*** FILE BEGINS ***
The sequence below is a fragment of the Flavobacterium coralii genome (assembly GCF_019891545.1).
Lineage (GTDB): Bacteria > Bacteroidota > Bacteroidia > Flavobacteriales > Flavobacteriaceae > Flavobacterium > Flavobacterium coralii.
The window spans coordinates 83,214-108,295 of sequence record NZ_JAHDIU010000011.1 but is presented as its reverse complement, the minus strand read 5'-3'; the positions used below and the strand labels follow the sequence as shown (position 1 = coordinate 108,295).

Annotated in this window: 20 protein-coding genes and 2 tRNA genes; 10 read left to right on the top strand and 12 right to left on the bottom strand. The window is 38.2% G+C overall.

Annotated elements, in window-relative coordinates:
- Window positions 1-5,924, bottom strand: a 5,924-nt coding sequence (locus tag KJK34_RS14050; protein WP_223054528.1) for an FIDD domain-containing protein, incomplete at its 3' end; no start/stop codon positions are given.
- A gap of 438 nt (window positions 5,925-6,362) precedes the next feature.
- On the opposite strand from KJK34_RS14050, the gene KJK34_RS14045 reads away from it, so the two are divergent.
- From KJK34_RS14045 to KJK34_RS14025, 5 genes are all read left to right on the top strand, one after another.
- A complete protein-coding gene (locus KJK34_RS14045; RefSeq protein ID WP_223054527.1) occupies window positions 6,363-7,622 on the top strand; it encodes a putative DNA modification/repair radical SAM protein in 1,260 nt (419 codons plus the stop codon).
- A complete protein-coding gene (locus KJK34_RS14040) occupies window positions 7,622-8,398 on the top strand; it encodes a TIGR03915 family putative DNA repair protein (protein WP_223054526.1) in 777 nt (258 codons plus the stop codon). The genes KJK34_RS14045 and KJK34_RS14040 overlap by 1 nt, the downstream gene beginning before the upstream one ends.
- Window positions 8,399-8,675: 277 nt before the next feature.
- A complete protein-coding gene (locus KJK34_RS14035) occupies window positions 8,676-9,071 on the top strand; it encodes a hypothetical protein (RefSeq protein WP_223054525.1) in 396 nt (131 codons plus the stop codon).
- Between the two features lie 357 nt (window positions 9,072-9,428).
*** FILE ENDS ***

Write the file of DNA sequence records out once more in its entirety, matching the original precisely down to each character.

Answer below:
The sequence below is a fragment of the Flavobacterium coralii genome (assembly GCF_019891545.1).
Lineage (GTDB): Bacteria > Bacteroidota > Bacteroidia > Flavobacteriales > Flavobacteriaceae > Flavobacterium > Flavobacterium coralii.
The window spans coordinates 83,214-108,295 of sequence record NZ_JAHDIU010000011.1 but is presented as its reverse complement, the minus strand read 5'-3'; the positions used below and the strand labels follow the sequence as shown (position 1 = coordinate 108,295).

Annotated in this window: 20 protein-coding genes and 2 tRNA genes; 10 read left to right on the top strand and 12 right to left on the bottom strand. The window is 38.2% G+C overall.

Annotated elements, in window-relative coordinates:
- Window positions 1-5,924, bottom strand: a 5,924-nt coding sequence (locus tag KJK34_RS14050; protein WP_223054528.1) for an FIDD domain-containing protein, incomplete at its 3' end; no start/stop codon positions are given.
- A gap of 438 nt (window positions 5,925-6,362) precedes the next feature.
- On the opposite strand from KJK34_RS14050, the gene KJK34_RS14045 reads away from it, so the two are divergent.
- From KJK34_RS14045 to KJK34_RS14025, 5 genes are all read left to right on the top strand, one after another.
- A complete protein-coding gene (locus KJK34_RS14045; RefSeq protein ID WP_223054527.1) occupies window positions 6,363-7,622 on the top strand; it encodes a putative DNA modification/repair radical SAM protein in 1,260 nt (419 codons plus the stop codon).
- A complete protein-coding gene (locus KJK34_RS14040) occupies window positions 7,622-8,398 on the top strand; it encodes a TIGR03915 family putative DNA repair protein (protein WP_223054526.1) in 777 nt (258 codons plus the stop codon). The genes KJK34_RS14045 and KJK34_RS14040 overlap by 1 nt, the downstream gene beginning before the upstream one ends.
- Window positions 8,399-8,675: 277 nt before the next feature.
- A complete protein-coding gene (locus KJK34_RS14035) occupies window positions 8,676-9,071 on the top strand; it encodes a hypothetical protein (RefSeq protein WP_223054525.1) in 396 nt (131 codons plus the stop codon).
- Between the two features lie 357 nt (window positions 9,072-9,428).